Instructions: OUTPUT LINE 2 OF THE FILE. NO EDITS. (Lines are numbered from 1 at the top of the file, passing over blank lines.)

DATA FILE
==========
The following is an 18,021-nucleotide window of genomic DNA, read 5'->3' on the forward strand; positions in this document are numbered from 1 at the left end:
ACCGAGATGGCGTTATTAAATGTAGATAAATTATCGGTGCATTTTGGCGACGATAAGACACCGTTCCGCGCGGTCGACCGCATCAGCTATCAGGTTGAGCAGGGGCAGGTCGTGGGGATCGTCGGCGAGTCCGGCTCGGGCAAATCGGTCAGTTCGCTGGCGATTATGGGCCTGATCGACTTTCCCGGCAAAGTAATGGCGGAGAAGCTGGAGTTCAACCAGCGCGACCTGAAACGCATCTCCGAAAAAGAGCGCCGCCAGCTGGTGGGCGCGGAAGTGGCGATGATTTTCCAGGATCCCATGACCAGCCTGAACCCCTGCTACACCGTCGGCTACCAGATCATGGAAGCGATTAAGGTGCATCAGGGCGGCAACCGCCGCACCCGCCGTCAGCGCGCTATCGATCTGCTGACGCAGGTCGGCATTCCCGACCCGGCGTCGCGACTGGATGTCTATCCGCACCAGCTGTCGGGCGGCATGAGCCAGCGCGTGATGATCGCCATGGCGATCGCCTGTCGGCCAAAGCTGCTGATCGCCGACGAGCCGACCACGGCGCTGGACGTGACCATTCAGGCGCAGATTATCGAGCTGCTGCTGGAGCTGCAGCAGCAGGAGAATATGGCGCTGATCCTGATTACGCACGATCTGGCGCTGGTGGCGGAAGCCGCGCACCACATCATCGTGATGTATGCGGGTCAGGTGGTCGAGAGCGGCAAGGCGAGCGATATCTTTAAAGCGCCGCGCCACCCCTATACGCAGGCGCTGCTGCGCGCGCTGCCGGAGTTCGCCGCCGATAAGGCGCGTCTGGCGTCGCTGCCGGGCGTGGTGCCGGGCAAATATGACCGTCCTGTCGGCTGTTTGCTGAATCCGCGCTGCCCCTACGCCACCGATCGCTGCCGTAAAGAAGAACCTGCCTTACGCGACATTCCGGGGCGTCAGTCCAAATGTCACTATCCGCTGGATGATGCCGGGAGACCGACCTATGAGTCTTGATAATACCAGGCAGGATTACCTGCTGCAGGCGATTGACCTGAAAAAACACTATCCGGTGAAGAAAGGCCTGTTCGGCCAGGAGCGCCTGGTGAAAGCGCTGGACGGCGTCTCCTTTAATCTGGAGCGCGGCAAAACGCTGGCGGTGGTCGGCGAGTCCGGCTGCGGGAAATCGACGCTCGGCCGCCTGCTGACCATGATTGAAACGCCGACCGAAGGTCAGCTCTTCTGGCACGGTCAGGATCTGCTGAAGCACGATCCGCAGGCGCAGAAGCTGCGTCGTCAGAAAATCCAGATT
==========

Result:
ACCGAGATGGCGTTATTAAATGTAGATAAATTATCGGTGCATTTTGGCGACGATAAGACACCGTTCCGCGCGGTCGACCGCATCAGCTATCAGGTTGAGCAGGGGCAGGTCGTGGGGATCGTCGGCGAGTCCGGCTCGGGCAAATCGGTCAGTTCGCTGGCGATTATGGGCCTGATCGACTTTCCCGGCAAAGTAATGGCGGAGAAGCTGGAGTTCAACCAGCGCGACCTGAAACGCATCTCCGAAAAAGAGCGCCGCCAGCTGGTGGGCGCGGAAGTGGCGATGATTTTCCAGGATCCCATGACCAGCCTGAACCCCTGCTACACCGTCGGCTACCAGATCATGGAAGCGATTAAGGTGCATCAGGGCGGCAACCGCCGCACCCGCCGTCAGCGCGCTATCGATCTGCTGACGCAGGTCGGCATTCCCGACCCGGCGTCGCGACTGGATGTCTATCCGCACCAGCTGTCGGGCGGCATGAGCCAGCGCGTGATGATCGCCATGGCGATCGCCTGTCGGCCAAAGCTGCTGATCGCCGACGAGCCGACCACGGCGCTGGACGTGACCATTCAGGCGCAGATTATCGAGCTGCTGCTGGAGCTGCAGCAGCAGGAGAATATGGCGCTGATCCTGATTACGCACGATCTGGCGCTGGTGGCGGAAGCCGCGCACCACATCATCGTGATGTATGCGGGTCAGGTGGTCGAGAGCGGCAAGGCGAGCGATATCTTTAAAGCGCCGCGCCACCCCTATACGCAGGCGCTGCTGCGCGCGCTGCCGGAGTTCGCCGCCGATAAGGCGCGTCTGGCGTCGCTGCCGGGCGTGGTGCCGGGCAAATATGACCGTCCTGTCGGCTGTTTGCTGAATCCGCGCTGCCCCTACGCCACCGATCGCTGCCGTAAAGAAGAACCTGCCTTACGCGACATTCCGGGGCGTCAGTCCAAATGTCACTATCCGCTGGATGATGCCGGGAGACCGACCTATGAGTCTTGATAATACCAGGCAGGATTACCTGCTGCAGGCGATTGACCTGAAAAAACACTATCCGGTGAAGAAAGGCCTGTTCGGCCAGGAGCGCCTGGTGAAAGCGCTGGACGGCGTCTCCTTTAATCTGGAGCGCGGCAAAACGCTGGCGGTGGTCGGCGAGTCCGGCTGCGGGAAATCGACGCTCGGCCGCCTGCTGACCATGATTGAAACGCCGACCGAAGGTCAGCTCTTCTGGCACGGTCAGGATCTGCTGAAGCACGATCCGCAGGCGCAGAAGCTGCGTCGTCAGAAAATCCAGATT